- Facebook Stalking Your Ex Could Lead To Psychological Damage
Using social networking sites to check-up on your ex could lead to emotional and psychological damage, a new study reveals.
- Global News | Stop stalking your ex on Facebook, study says
If you’re one of the 900 million people using Facebook, chances are you’ve checked out your ex’s profile at least once (and almost certainly, many more times than that).
- Why Is Facebook So Successful? Psychophysiological Measures Describe a Core Flow State While Using F
Therapy is seeing more issues related to Facebook
Facebook is a leading social networking website that currently has hundreds of millions of users worldwide. The attraction to Facebook is centered on re-connecting with friend's and family. It gives you the ability to find old classmates, ex-relationship partners, family, friends, and more. You can post status updates so people know what is going on currently and post videos and pictures to share with your friend's list or even the public globally. It gives you access to music, videos, games, and applications that can be used by accessing your personal information. Many other websites are providing a "log in with facebook" icon so you don't even have to set up new user profiles to gain their free membership.
According to Kim Schneiderman, more and more of her clients in therapy coming in because of problems in their lives related to Facebook. Further, she states that in addition to all the positive and attractive reasons people are drawn to Facebook, it comes with a negative side as well. Social media also gives the entire world a new method of offending people, snubbing people, flirting with people, spying on people, and publicly announcing who you do and don't like. More often you are seeing a social and psychological impact of today's social networking practices. Here are some examples that she has encountered throughout providing therapy
Stalking an ex-girlfriend or boyfriend on Facebook:
A professional photographer broke up with his girlfriend after repeatedly asking about all of the pictures he was posting of girls onto his facebook. After the break-up she harassed him by friending mutual people they knew as contacts and made sarcastic statements about him on photos or status updates.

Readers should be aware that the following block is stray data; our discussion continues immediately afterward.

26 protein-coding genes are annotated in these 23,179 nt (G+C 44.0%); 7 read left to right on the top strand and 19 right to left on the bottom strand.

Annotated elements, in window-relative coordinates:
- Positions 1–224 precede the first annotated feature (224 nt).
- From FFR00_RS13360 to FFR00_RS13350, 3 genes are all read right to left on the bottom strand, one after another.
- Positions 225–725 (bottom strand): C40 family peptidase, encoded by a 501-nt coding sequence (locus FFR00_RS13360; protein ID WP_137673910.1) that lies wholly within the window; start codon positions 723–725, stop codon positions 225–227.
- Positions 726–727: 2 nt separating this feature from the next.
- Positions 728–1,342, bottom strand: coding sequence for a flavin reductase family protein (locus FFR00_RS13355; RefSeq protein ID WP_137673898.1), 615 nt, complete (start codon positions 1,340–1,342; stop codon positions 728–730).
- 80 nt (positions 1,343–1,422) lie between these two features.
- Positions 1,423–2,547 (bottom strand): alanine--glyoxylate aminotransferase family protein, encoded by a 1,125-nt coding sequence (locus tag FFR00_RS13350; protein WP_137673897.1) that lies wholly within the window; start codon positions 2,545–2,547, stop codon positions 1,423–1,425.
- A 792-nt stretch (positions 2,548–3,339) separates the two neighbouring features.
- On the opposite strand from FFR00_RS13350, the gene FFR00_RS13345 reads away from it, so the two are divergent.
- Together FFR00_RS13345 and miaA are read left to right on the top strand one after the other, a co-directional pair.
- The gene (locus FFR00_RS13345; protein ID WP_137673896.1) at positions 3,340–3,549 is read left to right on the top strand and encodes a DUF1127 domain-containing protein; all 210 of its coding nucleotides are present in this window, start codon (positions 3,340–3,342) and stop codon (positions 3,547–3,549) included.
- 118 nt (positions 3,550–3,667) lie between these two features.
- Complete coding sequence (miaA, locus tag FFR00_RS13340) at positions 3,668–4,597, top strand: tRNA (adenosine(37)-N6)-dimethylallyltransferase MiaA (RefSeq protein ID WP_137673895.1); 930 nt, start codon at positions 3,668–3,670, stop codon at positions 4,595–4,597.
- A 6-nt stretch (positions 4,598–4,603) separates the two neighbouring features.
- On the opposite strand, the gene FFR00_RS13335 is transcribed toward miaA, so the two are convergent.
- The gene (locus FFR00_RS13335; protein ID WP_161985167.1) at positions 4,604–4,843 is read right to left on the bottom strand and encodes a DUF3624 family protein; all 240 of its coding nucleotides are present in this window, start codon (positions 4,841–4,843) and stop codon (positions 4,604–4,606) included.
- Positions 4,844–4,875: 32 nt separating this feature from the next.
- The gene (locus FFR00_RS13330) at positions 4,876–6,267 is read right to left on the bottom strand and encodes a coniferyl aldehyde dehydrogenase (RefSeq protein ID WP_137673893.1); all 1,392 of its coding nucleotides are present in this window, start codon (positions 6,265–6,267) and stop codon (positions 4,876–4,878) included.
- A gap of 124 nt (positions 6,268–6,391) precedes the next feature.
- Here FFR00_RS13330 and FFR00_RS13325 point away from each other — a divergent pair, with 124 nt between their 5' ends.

A client of her's caused a family scandal when there were privacy settings for some of the family but other family members had stricter privacy settings.
A sister had disallowed her ultra-conservative brother from making comments on her statuses after he engaged in extreme arguments with her liberal friends.
A husband publicly vented his frustrations with his marriage by making critical posts that masqueraded as generalized all directed towards her.
Social cues and body language
An ex-boyfriend would gauge his ex-girlfriend's moods strictly on how many people she friended and how many people she unfriended.
A 14-year-old girl gave up Facebook for lent, but was still ensnared in high school defriending drama.
Lowered abilily in face-to-face interactions
Many psychotherapists have acknowledged their belief that Facebook does, indeed, create added stress's. One such psychotherapist out of Manhattan has a multitude of female clients in their 20's with severe anxiety and depression as a result of Facebook use. The cause being social networking, in particular, Facebook. One of the behaviors that is common is cyberstalking, and primarily ex's. They also fantasize what people are doing in the photos they are posting and it starts to create unrealistic expectations within themselves and self-esteem starts going down. Self-esteem being lowered has an affect on their ability to now connect in face-to-face interaction. It almost appears to look like a domino affect.
Research is said to be able to back these claims up and one such study was done by Edinburgh Napied University with a finding of significant correlation of stress levels and the number of Facebook "friends" someone has on their website. The more friends the individual has, the level of fear of missing something is raised. They fear missing important social information, offending contacts, seem like they are rejecting new friend requests, or using inappropriate etiquette for different categories of friends. They state that Facebook can even engender lifestyle.
The negative aspects of Facebook outweighed any good aspect.
In addition they did an online survey of students attitudes to Facebook. The results were as follows:
- 12% said that Facebook made them feel anxious (they had on average 117 friends).
- 88% said they didn't feel anxious (they had less than, on average, 80 friends).
- 63% don't respond to their friends requests.
- 32% feel guilty if they reject a friend's request.
- 10% don't like receiving new friend's requests.
Also as part of the method to this study they had one-on-one interviews that suggested that survey's under-represent stress and anxiety of Facebook users. Facebook was said to be the breeding ground for aggression and passive-aggressive behavior.